Once done, the modified average monthly farm income turns out to be Rs 10,084 for the 2018-19 crop year.

It would now be methodologically correct to assert that the average monthly income (in nominal terms) of an agricultural household has risen from Rs 6,427 to Rs 10,084 between the 2012-13 and 2018-19 seasons, or about 56.9 %.

Change in real farm income

It is found after calculation that the average “consumer price index – combined” increased by almost 34.0% between the 2012-13 and 2018-19 crop years.

If we take this into account, the growth in average monthly income per farm household (taking into account only expenses paid) in real terms during this period was 22.9% in India.

The average “CPI – Rural” increased by around 35.3% between the 2012-13 and 2018-19 campaigns.

If we take this into account, then the growth in average monthly income per farm household (considering only paid expenses) in real terms during this period was 21.6 percent at the national level.

In other words, in real terms, the average monthly income of a farm household (considering only paid expenses) increased between the 2012-13 and 2018-19 seasons. Seeing this, many would conclude that all is well for the farming community.

It should be borne in mind that the average monthly income per farm household (taking into account only paid expenses) is not the same as “net income / revenue earned by a farm household through cultivation”.

As explained above, the latter is only one component of the former.

If the inflation rate of 34.0 percent between crop years 2012-13 and 2018-19 (in average “consumer price index – combined”) is taken into account, then the growth in “net income Average monthly crop or crop production ‘per farm household (taking into account only expenses paid) in real terms during this period was -10.7 percent in India.

If the inflation rate of 35.3% between the 2012-13 and 2018-19 crop years (in average “CPI – rural”) is taken into account, then the growth in “monthly net revenue from crop production or of culture ”is taken into account. per farm household (considering only expenses paid) in real terms during this period was -12.0 percent in India.

Therefore, it can be said that in real terms, the “average monthly net income earned by a farm household through crops” (considering only paid expenses) decreased between the 2012-13 and 2018-19 seasons.

Between campaigns 2012-13 and 2018-19, the largest increase (in percentage) in real terms was observed for “average monthly livestock income”, followed by average monthly “wage income”.

Reference period

For the 77th cycle of the NSS, information was collected mainly for the agricultural year 2018-19 in two visits, namely visit-1 and visit-2.

For crops, information on culture expenditure and revenue was collected for the period July to December 2018 on visit-1 and for January to June 2019 on visit-2.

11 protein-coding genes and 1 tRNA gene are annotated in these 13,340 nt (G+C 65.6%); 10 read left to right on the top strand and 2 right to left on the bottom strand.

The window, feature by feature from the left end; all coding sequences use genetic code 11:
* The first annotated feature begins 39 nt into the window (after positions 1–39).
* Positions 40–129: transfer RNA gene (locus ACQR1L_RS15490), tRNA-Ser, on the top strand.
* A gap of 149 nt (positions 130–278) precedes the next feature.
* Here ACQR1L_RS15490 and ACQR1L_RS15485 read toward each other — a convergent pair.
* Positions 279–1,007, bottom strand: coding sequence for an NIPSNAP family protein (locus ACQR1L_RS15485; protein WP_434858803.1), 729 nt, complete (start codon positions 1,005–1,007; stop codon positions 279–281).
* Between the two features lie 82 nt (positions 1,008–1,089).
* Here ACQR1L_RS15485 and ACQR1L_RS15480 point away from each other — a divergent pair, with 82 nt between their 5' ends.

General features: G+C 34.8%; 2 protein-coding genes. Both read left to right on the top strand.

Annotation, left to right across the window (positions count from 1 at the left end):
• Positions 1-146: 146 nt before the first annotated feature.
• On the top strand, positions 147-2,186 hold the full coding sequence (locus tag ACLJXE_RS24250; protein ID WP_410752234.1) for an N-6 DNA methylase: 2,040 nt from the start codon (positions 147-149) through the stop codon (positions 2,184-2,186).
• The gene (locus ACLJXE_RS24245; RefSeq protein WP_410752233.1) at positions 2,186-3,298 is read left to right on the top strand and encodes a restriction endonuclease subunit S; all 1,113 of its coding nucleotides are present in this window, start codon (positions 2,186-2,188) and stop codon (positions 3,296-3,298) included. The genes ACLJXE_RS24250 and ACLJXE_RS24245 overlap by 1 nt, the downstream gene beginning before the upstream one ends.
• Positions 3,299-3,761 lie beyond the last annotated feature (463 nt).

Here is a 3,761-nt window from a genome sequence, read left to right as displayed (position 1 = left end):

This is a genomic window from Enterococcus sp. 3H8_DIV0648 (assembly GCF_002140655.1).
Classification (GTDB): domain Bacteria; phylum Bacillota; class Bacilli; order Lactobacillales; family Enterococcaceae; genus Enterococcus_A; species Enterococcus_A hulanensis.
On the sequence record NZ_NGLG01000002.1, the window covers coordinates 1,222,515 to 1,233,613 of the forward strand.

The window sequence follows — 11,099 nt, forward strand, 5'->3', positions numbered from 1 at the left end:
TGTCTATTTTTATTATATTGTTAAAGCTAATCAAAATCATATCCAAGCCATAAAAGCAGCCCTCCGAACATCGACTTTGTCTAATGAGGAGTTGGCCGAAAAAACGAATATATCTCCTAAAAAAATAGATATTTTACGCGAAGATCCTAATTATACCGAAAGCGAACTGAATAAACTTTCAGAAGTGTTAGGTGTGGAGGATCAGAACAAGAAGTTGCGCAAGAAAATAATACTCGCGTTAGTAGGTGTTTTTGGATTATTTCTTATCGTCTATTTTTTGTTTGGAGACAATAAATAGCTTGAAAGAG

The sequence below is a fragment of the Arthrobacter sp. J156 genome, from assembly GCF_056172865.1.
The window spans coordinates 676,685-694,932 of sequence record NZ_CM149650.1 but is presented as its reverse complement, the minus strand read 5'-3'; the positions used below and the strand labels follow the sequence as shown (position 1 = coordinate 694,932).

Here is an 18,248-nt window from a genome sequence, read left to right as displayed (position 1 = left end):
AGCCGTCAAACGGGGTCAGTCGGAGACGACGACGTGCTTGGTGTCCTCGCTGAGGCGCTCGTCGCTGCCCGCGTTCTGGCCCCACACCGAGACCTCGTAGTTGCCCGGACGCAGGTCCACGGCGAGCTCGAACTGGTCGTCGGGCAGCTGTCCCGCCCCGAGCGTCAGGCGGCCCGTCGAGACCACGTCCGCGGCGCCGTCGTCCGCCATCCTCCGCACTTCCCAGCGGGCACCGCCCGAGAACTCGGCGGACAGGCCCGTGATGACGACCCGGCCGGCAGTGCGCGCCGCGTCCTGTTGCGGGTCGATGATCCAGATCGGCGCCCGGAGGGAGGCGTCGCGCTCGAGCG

However, it was ensured that all crops, main or not, harvested during the 2018-19 agricultural year were duly taken into account in visit-1 or visit-2.

The same reference period was used for collecting information on productive assets. For the other data elements, different reference periods were used, such as “at the date of the survey” for indebtedness, “last 30 days” for animal husbandry and non-agricultural activities.

For information on land ownership, productive assets and cultivation expenditure and income, income from wages / salaried jobs, income from pensions / remittances, the reference period was from July to December 2018 in visit-1 and from January to June 2019 in visit-2.

The NSS 70th Cycle Survey was conducted in the 2013 calendar year (January 1, 2013 to December 31, 2013). The same household was visited twice during the survey period.

The period of the first visit (visit-1) was from January to July 2013 and that of the second visit (visit-2) was from August to December 2013. For crops, information on the expenditure and income of the culture were collected for the period from July to December. , 2012 in visit-1 and from January to June 2013 in visit-2.

However, it was ensured that all crops, main or not, harvested during the 2012-13 agricultural year were duly taken into account in visit-1 or visit-2. The same reference period was used for collecting information on productive assets.

For the other information, different reference periods were used, namely “at the date of the survey” for the possession of land and the indebtedness, “last 30 days” for the breeding of animals, the companies not agricultural and consumer spending and ‘Last 365 days days for the main source of income.

For information on productive assets and expenditure and culture revenue, the reference period was from July to December 2012 in visit-1 and from January to June 2013 in visit-2.

Shambhu Ghatak is Principal Associate Researcher, Inclusive Media for Change Project, www.im4change.org

The opinions expressed are those of the author and do not necessarily reflect those of Down to earth